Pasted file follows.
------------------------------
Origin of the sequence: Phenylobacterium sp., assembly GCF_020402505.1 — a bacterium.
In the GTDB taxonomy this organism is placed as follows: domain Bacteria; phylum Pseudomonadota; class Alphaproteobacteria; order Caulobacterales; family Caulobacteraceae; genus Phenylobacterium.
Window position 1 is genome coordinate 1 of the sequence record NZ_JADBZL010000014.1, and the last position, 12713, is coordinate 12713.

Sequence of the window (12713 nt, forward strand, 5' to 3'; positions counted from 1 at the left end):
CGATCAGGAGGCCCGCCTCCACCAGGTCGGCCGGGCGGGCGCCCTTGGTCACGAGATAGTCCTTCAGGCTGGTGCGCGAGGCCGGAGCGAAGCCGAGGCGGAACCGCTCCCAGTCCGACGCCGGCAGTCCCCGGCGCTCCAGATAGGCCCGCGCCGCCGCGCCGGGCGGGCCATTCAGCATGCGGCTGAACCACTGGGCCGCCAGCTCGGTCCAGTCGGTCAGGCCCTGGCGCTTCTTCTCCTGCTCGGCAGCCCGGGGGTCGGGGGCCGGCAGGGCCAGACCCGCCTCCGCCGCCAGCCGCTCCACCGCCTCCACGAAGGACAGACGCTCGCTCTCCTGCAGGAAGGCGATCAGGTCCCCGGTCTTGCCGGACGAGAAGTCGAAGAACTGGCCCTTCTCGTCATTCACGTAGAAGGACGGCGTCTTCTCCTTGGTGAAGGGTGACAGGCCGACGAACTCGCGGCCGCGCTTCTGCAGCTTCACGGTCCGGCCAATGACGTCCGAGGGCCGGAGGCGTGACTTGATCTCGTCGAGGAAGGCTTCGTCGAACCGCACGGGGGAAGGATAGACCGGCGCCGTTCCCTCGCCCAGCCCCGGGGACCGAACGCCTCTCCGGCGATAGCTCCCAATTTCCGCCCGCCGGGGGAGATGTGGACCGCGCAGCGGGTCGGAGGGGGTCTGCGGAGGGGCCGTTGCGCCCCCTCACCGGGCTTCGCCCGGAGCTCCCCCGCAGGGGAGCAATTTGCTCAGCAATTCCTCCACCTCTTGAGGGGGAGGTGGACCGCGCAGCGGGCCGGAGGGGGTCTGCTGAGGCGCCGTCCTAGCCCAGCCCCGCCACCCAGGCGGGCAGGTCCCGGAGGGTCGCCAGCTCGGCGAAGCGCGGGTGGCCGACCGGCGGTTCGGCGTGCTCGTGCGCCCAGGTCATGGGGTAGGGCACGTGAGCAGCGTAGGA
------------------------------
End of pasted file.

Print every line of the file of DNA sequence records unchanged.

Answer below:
Origin of the sequence: Phenylobacterium sp., assembly GCF_020402505.1 — a bacterium.
In the GTDB taxonomy this organism is placed as follows: domain Bacteria; phylum Pseudomonadota; class Alphaproteobacteria; order Caulobacterales; family Caulobacteraceae; genus Phenylobacterium.
Window position 1 is genome coordinate 1 of the sequence record NZ_JADBZL010000014.1, and the last position, 12713, is coordinate 12713.

Sequence of the window (12713 nt, forward strand, 5' to 3'; positions counted from 1 at the left end):
CGATCAGGAGGCCCGCCTCCACCAGGTCGGCCGGGCGGGCGCCCTTGGTCACGAGATAGTCCTTCAGGCTGGTGCGCGAGGCCGGAGCGAAGCCGAGGCGGAACCGCTCCCAGTCCGACGCCGGCAGTCCCCGGCGCTCCAGATAGGCCCGCGCCGCCGCGCCGGGCGGGCCATTCAGCATGCGGCTGAACCACTGGGCCGCCAGCTCGGTCCAGTCGGTCAGGCCCTGGCGCTTCTTCTCCTGCTCGGCAGCCCGGGGGTCGGGGGCCGGCAGGGCCAGACCCGCCTCCGCCGCCAGCCGCTCCACCGCCTCCACGAAGGACAGACGCTCGCTCTCCTGCAGGAAGGCGATCAGGTCCCCGGTCTTGCCGGACGAGAAGTCGAAGAACTGGCCCTTCTCGTCATTCACGTAGAAGGACGGCGTCTTCTCCTTGGTGAAGGGTGACAGGCCGACGAACTCGCGGCCGCGCTTCTGCAGCTTCACGGTCCGGCCAATGACGTCCGAGGGCCGGAGGCGTGACTTGATCTCGTCGAGGAAGGCTTCGTCGAACCGCACGGGGGAAGGATAGACCGGCGCCGTTCCCTCGCCCAGCCCCGGGGACCGAACGCCTCTCCGGCGATAGCTCCCAATTTCCGCCCGCCGGGGGAGATGTGGACCGCGCAGCGGGTCGGAGGGGGTCTGCGGAGGGGCCGTTGCGCCCCCTCACCGGGCTTCGCCCGGAGCTCCCCCGCAGGGGAGCAATTTGCTCAGCAATTCCTCCACCTCTTGAGGGGGAGGTGGACCGCGCAGCGGGCCGGAGGGGGTCTGCTGAGGCGCCGTCCTAGCCCAGCCCCGCCACCCAGGCGGGCAGGTCCCGGAGGGTCGCCAGCTCGGCGAAGCGCGGGTGGCCGACCGGCGGTTCGGCGTGCTCGTGCGCCCAGGTCATGGGGTAGGGCACGTGAGCAGCGTAGGA